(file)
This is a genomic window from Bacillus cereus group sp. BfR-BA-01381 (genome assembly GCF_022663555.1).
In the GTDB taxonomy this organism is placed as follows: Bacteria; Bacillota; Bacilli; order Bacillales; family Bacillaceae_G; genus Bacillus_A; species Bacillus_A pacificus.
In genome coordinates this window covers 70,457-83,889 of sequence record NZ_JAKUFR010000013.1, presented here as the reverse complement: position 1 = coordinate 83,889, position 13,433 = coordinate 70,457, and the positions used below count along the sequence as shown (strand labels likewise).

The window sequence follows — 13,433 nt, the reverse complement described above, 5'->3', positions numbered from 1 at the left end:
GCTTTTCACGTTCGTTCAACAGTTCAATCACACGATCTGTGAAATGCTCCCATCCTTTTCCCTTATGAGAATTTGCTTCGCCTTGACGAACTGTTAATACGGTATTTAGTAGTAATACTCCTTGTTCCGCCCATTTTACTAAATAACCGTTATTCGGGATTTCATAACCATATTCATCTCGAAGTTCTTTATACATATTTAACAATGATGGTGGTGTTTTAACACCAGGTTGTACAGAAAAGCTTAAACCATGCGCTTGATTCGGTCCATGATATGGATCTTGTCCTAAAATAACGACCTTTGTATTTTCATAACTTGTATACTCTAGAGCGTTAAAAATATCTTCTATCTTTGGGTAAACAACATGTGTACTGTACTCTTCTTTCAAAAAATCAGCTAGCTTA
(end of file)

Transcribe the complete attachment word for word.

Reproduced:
This is a genomic window from Bacillus cereus group sp. BfR-BA-01381 (genome assembly GCF_022663555.1).
In the GTDB taxonomy this organism is placed as follows: Bacteria; Bacillota; Bacilli; order Bacillales; family Bacillaceae_G; genus Bacillus_A; species Bacillus_A pacificus.
In genome coordinates this window covers 70,457-83,889 of sequence record NZ_JAKUFR010000013.1, presented here as the reverse complement: position 1 = coordinate 83,889, position 13,433 = coordinate 70,457, and the positions used below count along the sequence as shown (strand labels likewise).

The window sequence follows — 13,433 nt, the reverse complement described above, 5'->3', positions numbered from 1 at the left end:
GCTTTTCACGTTCGTTCAACAGTTCAATCACACGATCTGTGAAATGCTCCCATCCTTTTCCCTTATGAGAATTTGCTTCGCCTTGACGAACTGTTAATACGGTATTTAGTAGTAATACTCCTTGTTCCGCCCATTTTACTAAATAACCGTTATTCGGGATTTCATAACCATATTCATCTCGAAGTTCTTTATACATATTTAACAATGATGGTGGTGTTTTAACACCAGGTTGTACAGAAAAGCTTAAACCATGCGCTTGATTCGGTCCATGATATGGATCTTGTCCTAAAATAACGACCTTTGTATTTTCATAACTTGTATACTCTAGAGCGTTAAAAATATCTTCTATCTTTGGGTAAACAACATGTGTACTGTACTCTTCTTTCAAAAAATCAGCTAGCTTA